Passage would be a political gamechanger. Recently, I stumbled across this analysis of how nationalized healthcare in Great Britain affected the political environment there. As Norman Markowitz in Political Affairs, a journal of "Marxist thought," puts it: "After the Labor Party established the National Health Service after World War II, supposedly conservative workers and low-income people under religious and other influences who tended to support the Conservatives were much more likely to vote for the Labor Party when health care, social welfare, education and pro-working class policies were enacted by labor-supported governments."
As Hilzoy notes:
An honest conservative might accept this claim and say: well, I guess our ideas are unpopular, so we'll just have to make our case more persuasively. But that's not the conclusion they draw. Pethokoukis and Cannon say: because people will like health care reform, if we do not block it, our party will lose support. So precisely because people would like it if they tried it, we need to make sure that it fails. At least they're honest about it.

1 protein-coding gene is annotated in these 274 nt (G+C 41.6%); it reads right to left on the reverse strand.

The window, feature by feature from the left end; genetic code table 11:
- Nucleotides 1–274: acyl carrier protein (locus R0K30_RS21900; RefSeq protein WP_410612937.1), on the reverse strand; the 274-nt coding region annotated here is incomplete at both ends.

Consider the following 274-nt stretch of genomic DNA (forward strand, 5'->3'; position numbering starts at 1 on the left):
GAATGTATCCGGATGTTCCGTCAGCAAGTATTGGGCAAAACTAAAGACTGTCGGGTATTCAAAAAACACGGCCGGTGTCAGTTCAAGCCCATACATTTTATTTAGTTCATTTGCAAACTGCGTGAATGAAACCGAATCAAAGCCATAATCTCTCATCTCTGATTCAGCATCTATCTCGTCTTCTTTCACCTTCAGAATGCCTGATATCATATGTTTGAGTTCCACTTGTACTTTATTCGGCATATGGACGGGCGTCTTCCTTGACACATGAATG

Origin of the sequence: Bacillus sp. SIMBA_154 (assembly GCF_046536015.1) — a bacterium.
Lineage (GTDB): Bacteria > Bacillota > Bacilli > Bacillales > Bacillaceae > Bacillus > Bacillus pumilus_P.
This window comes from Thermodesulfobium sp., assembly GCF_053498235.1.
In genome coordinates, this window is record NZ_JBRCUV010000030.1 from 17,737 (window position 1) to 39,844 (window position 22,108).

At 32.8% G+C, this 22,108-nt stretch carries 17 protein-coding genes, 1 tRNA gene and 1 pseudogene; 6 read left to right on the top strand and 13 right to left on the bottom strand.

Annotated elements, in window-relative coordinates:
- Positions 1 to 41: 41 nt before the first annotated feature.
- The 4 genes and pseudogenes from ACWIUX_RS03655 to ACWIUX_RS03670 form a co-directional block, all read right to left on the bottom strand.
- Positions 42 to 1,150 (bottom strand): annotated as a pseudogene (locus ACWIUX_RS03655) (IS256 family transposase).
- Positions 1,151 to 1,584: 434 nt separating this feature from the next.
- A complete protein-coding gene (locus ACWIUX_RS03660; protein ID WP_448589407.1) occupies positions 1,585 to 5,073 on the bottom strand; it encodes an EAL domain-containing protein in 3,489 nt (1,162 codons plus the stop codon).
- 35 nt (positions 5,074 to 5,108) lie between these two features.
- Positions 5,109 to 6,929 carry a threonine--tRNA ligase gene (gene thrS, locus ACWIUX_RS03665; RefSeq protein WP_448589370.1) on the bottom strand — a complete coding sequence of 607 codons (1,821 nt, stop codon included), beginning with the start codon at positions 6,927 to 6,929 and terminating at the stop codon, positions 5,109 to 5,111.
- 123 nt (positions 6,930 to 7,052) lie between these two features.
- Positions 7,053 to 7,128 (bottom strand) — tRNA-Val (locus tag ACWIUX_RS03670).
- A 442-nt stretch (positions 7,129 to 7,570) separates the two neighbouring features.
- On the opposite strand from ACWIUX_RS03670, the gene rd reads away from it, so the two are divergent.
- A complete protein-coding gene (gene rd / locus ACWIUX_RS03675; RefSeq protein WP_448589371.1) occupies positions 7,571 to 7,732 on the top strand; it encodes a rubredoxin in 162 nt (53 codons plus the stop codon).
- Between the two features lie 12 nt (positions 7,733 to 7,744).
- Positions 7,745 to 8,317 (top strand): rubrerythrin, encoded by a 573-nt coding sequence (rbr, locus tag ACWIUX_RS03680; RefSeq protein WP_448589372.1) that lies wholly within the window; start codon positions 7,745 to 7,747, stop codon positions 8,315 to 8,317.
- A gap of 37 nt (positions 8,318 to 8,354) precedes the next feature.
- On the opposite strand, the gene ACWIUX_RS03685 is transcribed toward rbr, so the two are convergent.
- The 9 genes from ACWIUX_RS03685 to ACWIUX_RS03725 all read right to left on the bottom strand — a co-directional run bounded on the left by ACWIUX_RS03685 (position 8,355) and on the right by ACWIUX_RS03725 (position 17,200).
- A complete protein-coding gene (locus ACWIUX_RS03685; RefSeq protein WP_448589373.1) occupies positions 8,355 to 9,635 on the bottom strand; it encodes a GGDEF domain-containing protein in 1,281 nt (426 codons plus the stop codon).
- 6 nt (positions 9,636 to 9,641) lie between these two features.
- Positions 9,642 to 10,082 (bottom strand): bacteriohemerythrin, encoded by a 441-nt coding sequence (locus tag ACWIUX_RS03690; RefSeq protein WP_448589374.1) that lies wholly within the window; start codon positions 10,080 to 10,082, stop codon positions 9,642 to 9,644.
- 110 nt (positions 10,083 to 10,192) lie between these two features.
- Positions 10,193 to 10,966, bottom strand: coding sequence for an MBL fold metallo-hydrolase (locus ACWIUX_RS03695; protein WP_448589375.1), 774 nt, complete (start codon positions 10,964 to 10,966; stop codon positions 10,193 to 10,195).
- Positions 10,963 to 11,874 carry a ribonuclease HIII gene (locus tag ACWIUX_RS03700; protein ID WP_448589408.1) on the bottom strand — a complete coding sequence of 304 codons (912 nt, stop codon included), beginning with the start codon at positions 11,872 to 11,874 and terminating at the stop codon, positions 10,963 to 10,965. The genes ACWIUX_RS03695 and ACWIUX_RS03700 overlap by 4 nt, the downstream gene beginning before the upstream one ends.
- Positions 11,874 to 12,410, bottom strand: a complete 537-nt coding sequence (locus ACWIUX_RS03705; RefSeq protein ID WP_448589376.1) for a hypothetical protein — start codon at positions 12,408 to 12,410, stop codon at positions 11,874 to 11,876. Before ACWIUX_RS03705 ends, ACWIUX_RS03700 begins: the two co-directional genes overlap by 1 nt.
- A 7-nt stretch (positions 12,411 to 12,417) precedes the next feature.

Truth be told – this is a major reason why conservatives want to undermine the Social Security program. Yes – they do try to tell us it’s some sort of Ponzi scheme, which of course, is just blatant dishonesty. But the real reason that they hate Social Security is that it is popular – as well as good policy from the perspective of those who care at least as much about the working class as the investor class.
Update: Steve Benen takes us back to late 1993 and the Kristol memo:
Leading conservative operative William Kristol privately circulates a strategy document to Republicans in Congress. Kristol writes that congressional Republicans should work to "kill" - not amend - the Clinton plan because it presents a real danger to the Republican future: Its passage will give the Democrats a lock on the crucial middle-class vote and revive the reputation of the party. Nearly a full year before Republicans will unite behind the "Contract With America," Kristol has provided the rationale and the steel for them to achieve their aims of winning control of Congress and becoming America's majority party. Killing health care will serve both ends. The timing of the memo dovetails with a growing private consensus among Republicans that all-out opposition to the Clinton plan is in their best political interest.
Kristol does belong to the wing of the Republican where good policy and good politics have been at war for years.